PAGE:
First we need to check the status is 200 before we proceed any further:

xhr.onload = function() {
  if (this.status == 200) {
    // Do stuff here
  }
};

Now that we have the status check in place, we need to access the JSON data. Remember that the XMLHttpRequest object returns a property called responseText? We can parse the JSON data from responseText using the built-in JSON.parse() method:

xhr.onload = function() {
  if (this.status == 200) {
    const users = JSON.parse(this.responseText);
  }
};

Note that we store the JSON in a variable users so that we can use it later.

This is where things get interesting. Printing the JSON data as-is would not be beneficial to the user - we need to loop through each user and build a list component to display the information clearly.

To begin, we'll initialise an empty variable userInfo:

xhr.onload = function() {
  if (this.status == 200) {
    const users = JSON.parse(this.responseText);
    let userInfo = ``;
  }
};

Notice the use of the let keyword to initialise userInfo - with every iteration of the for loop we'll be appending a new <ul> element, so it will be changing each time.

Also note that we've used backticks to declare an empty template literal - this is because we'll be rendering user properties dynamically (name, email etc.) and template literals make this a lot easier than having to concatenate strings.

Next construct a for loop to loop through all of the users returned in the JSON response:

xhr.onload = function() {
  if (this.status == 200) {
    const users = JSON.parse(this.responseText);
    let userInfo = ``;

    for (let i = 0; i < users.length; i++) {
      // Build <ul> here
    }
  }
};

Now we can build an unordered list element for each user and append it to the userInfo variable:

xhr.onload = function() {
  if (this.status == 200) {
    const users = JSON.parse(this.responseText);
    let userInfo = ``;

    for (let i = 0; i < users.length; i++) {
      userInfo += `<ul><li>ID: ${users[i].id}</li><li>Name: ${users[i].name}</li><li>Email: ${users[i].email}</li></ul>`;
    }
  }
};

This may look a little confusing at first. Let's break it down:

`<ul>
    <li>ID: ${users[i].id}</li>
    <li>Name: ${users[i].name}</li>
    <li>Email: ${users[i].email}</li>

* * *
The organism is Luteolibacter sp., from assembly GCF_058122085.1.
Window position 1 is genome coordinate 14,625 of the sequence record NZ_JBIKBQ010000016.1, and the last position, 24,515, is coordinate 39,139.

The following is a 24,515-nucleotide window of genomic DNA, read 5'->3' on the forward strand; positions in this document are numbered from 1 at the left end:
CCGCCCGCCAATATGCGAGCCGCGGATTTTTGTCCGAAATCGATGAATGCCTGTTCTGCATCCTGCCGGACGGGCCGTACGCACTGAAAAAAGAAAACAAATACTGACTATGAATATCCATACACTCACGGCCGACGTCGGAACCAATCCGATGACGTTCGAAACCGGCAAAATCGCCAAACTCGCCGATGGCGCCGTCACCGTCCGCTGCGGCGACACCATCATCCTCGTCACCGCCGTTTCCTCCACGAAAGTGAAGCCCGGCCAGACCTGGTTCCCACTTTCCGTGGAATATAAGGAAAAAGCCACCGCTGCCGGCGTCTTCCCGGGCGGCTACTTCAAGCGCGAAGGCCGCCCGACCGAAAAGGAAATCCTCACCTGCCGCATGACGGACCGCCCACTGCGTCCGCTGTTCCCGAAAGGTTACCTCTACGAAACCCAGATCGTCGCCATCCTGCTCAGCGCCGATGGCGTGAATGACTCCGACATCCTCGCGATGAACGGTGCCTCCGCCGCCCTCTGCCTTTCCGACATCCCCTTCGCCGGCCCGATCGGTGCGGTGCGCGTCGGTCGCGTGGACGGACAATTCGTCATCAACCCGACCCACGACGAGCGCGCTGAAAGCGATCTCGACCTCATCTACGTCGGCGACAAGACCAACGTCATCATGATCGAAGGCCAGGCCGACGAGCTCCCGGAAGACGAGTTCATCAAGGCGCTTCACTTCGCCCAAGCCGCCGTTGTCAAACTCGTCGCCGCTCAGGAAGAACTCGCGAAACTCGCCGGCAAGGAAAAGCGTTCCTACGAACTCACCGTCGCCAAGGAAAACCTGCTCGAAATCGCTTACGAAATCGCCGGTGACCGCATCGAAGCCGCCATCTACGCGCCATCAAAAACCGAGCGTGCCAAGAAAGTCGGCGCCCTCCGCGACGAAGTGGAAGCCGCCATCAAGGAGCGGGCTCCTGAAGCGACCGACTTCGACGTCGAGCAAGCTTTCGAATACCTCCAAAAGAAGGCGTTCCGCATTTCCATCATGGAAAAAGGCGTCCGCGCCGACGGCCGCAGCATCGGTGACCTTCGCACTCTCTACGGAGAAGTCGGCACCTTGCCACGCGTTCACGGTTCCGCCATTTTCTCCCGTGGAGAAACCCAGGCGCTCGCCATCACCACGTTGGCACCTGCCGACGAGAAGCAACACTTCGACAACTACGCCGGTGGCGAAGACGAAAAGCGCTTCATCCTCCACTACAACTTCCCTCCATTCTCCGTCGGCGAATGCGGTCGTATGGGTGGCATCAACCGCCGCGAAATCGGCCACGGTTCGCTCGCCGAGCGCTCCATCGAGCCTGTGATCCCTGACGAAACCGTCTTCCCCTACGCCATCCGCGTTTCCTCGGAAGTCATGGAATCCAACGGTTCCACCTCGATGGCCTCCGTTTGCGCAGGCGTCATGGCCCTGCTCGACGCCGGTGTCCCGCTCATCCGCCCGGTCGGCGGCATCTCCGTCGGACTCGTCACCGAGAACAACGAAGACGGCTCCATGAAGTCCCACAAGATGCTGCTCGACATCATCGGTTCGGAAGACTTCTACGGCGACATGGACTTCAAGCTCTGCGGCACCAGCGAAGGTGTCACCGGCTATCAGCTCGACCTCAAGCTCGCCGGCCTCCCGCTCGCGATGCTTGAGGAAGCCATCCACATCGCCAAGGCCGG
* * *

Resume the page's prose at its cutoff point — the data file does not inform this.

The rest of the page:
</ul>`;

So for every user in the JSON data, we're building an unordered list element with all of the user's information and appending it to userInfo with +=.

Once the for loop has iterated through every user, all we need to do is set the 'users-data' <div> innerHTML equal to the userInfo variable:

xhr.onload = function() {
  if (this.status == 200) {
    const users = JSON.parse(this.responseText);
    let userInfo = ``;

    for (let i = 0; i < users.length; i++) {
      userInfo += `<ul><li>ID: ${users[i].id}</li><li>Name: ${users[i].name}</li><li>Email: ${users[i].email}</li></ul>`;
    }

    document.getElementById("users-data").innerHTML = userInfo;
  }
};

Testing the app

Let's take a look at the entire application code for context:

<!DOCTYPE html>
<html lang="en">
  <head>
    <meta charset="UTF-8" />
    <meta http-equiv="X-UA-Compatible" content="IE=edge" />
    <meta name="viewport" content="width=device-width, initial-scale=1.0" />
    <title>AJAX 2 - Local JSON</title>
  </head>
  <body>
    <button id="button">Get users</button>
    <br /><br />
    <div id="users">
      <h2>Users</h2>
      <div id="users-data"></div>
    </div>
    <script>
      document.getElementById("button").addEventListener("click", loadUsers);

      function loadUsers() {
        const xhr = new XMLHttpRequest();
        xhr.open("GET", "users.json", true);

        xhr.onload = function() {
          if (this.status == 200) {
            const users = JSON.parse(this.responseText);
            let userInfo = ``;

            for (let i = 0; i < users.length; i++) {
              userInfo += `<ul><li>ID: ${users[i].id}</li><li>Name: ${users[i].name}</li><li>Email: ${users[i].email}</li></ul>`;
            }

            document.getElementById("users-data").innerHTML = userInfo;
          }
        };

        xhr.onerror = function() {
          console.error("Request error");
        };

        xhr.send();
      }
    </script>
  </body>
</html>

Double check that you have all of the pieces in place. Now we can test it out! Right-click on the document and select 'Open with Live Server' to spin up a local web server and open the app in the browser.

Click on the 'Get users' button and you should see all of the users rendered onto the page.

Users displayed

Next steps

We've learned how we can use AJAX to load both plain text and JSON data from a local server.

In AJAX Part 4: Loading Data From An External API, we'll reach out to a third-party API endpoint to load a set of users.